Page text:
I’m really just biding my time until the whole dismal place has to close down and declare bankruptcy. Then I can have a grand closing party with my evolutionary biologist colleagues.

    Thankfully, stupidity breeds consistency, but, as the Red Queen Hypothesis has stated, long-term survival necessitates adaptability.

  8. cw2 says

    sure, science museums can update, but what about museums dedicated to history/art? In fact, to believers, is the creation museum not just a type of history museum? I don’t think the business model is at fault here.

  9. raven says

    It’s not just the world’s greatest atrocity in percentage terms. 8 people left worldwide.

    It’s also incompetence.

    God’s fixes for his own mistakes usually involve murder or mass murder. And they haven’t worked yet.

  10. raven says

    Art museums have real art and frequently change their exhibits.

    The creation pseudomuseum has…plastic dinosars and dragons. In fact, it is really a monument to the power of modern plastics.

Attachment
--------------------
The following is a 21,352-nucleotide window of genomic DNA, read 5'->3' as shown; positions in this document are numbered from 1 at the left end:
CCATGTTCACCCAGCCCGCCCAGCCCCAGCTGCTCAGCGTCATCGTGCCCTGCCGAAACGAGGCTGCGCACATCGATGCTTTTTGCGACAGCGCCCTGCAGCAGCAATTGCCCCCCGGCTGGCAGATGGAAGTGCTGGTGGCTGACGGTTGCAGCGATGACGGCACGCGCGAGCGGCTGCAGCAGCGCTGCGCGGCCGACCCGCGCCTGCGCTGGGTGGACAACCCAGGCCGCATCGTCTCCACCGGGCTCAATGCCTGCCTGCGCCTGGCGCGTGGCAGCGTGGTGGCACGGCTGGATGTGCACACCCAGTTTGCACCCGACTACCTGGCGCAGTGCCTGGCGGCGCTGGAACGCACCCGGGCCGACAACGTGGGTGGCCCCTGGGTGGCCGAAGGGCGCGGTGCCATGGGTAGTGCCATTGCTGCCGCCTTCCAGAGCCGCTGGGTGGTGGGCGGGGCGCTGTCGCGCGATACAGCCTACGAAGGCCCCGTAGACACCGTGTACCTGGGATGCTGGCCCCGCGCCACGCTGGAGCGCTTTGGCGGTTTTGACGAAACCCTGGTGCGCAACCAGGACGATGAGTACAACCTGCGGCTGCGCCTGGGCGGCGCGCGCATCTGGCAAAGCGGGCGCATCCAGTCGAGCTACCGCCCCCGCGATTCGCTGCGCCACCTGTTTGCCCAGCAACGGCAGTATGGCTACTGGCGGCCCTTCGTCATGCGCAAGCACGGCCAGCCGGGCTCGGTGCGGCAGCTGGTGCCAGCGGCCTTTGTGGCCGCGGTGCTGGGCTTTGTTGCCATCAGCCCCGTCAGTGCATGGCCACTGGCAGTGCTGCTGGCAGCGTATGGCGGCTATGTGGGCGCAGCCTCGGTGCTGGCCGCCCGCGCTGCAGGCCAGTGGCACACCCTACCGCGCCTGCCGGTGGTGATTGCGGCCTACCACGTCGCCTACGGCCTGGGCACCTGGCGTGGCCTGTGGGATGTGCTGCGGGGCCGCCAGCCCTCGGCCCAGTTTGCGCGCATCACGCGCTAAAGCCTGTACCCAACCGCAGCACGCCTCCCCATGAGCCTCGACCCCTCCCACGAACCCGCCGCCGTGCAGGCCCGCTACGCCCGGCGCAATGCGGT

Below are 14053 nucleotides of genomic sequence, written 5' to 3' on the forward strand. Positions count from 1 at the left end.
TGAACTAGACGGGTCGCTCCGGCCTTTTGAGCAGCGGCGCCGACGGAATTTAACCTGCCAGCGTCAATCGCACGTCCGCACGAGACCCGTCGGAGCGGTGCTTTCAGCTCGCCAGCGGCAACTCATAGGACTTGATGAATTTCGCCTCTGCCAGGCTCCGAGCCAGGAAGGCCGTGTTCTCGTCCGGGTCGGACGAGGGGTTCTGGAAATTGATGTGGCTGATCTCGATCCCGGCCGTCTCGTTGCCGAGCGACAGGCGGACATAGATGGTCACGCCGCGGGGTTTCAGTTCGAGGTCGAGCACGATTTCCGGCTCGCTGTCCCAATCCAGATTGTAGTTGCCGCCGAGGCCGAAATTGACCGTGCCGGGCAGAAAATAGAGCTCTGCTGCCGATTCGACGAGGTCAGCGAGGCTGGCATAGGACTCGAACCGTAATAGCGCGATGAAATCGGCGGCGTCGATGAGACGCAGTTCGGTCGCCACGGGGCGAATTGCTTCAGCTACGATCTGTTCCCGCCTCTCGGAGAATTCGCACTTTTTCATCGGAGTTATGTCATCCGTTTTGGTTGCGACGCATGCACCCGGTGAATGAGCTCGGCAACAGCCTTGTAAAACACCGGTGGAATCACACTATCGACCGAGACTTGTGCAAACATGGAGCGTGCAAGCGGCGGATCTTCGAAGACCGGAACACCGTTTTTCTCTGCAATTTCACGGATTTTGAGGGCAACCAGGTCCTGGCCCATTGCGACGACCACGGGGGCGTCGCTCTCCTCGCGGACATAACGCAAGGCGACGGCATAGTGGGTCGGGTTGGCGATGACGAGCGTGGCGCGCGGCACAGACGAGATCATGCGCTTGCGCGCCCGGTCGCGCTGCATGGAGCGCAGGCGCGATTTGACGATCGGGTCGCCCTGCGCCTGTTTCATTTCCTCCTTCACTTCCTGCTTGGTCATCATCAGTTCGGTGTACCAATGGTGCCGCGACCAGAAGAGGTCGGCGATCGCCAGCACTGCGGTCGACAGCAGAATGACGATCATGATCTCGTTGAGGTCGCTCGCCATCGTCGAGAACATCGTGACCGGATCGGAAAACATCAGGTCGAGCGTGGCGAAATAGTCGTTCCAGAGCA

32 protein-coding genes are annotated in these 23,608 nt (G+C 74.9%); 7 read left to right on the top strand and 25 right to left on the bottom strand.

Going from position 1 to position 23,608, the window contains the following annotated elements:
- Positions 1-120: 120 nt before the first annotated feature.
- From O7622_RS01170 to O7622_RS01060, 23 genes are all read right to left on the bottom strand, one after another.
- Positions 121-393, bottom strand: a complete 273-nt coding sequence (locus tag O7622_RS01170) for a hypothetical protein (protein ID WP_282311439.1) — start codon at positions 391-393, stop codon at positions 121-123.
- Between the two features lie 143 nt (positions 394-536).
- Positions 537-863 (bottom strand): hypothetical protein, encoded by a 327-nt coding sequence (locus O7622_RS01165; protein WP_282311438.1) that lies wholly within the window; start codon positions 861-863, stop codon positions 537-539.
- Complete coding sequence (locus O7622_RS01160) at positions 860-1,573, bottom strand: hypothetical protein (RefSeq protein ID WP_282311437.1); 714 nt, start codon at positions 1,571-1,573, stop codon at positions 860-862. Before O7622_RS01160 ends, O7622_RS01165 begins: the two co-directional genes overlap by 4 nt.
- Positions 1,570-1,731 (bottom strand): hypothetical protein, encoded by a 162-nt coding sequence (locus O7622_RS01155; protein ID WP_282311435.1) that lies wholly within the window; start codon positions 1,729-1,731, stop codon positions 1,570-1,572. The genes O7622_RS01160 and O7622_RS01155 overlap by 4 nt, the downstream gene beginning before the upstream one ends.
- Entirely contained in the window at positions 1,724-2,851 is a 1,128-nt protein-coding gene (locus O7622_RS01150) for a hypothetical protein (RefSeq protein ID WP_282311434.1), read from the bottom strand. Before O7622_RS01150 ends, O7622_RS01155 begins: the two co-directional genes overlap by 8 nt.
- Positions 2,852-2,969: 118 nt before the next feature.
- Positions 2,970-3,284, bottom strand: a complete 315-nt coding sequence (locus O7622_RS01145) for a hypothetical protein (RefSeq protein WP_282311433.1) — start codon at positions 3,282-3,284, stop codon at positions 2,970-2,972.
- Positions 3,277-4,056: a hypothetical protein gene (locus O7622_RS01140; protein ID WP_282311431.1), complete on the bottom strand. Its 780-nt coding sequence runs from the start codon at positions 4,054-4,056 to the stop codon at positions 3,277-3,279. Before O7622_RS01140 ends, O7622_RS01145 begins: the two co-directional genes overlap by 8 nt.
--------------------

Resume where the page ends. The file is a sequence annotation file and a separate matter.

11. says

    Big boat + lots of animals + obedience to God -- largest genocide in history (percent of humanity at least) = wholesome Sunday school story

  12. thisisaturingtest says


    I don’t see how the filmmakers can avoid depicting god as a monster who kills off a vast number of people, including children and infants.

    Simple- they won’t show the children and infants being kiilled, and any adults shown will be the kind of people that your average moviegoer, Christian or not, will dismiss as “just getting what they deserve.” After all, moviemaking is an exercise in simplistic exclusion, a deliberate lensing out of any context that’s not important to what the film-makers want you to concentrate on. Since this is also sort of the basis of any “good” Christian’s worldview, film-making and Christianity are a match made in heaven (so to speak).

  13. Mano Singham says

    Unfortunately, you are probably right. After all, in that old classic The Ten Commandments, they managed to sanitize another atrocity, the killing of all the Egyptian first-born children. The Noah filmmakers are likely looking at how that was done for tips.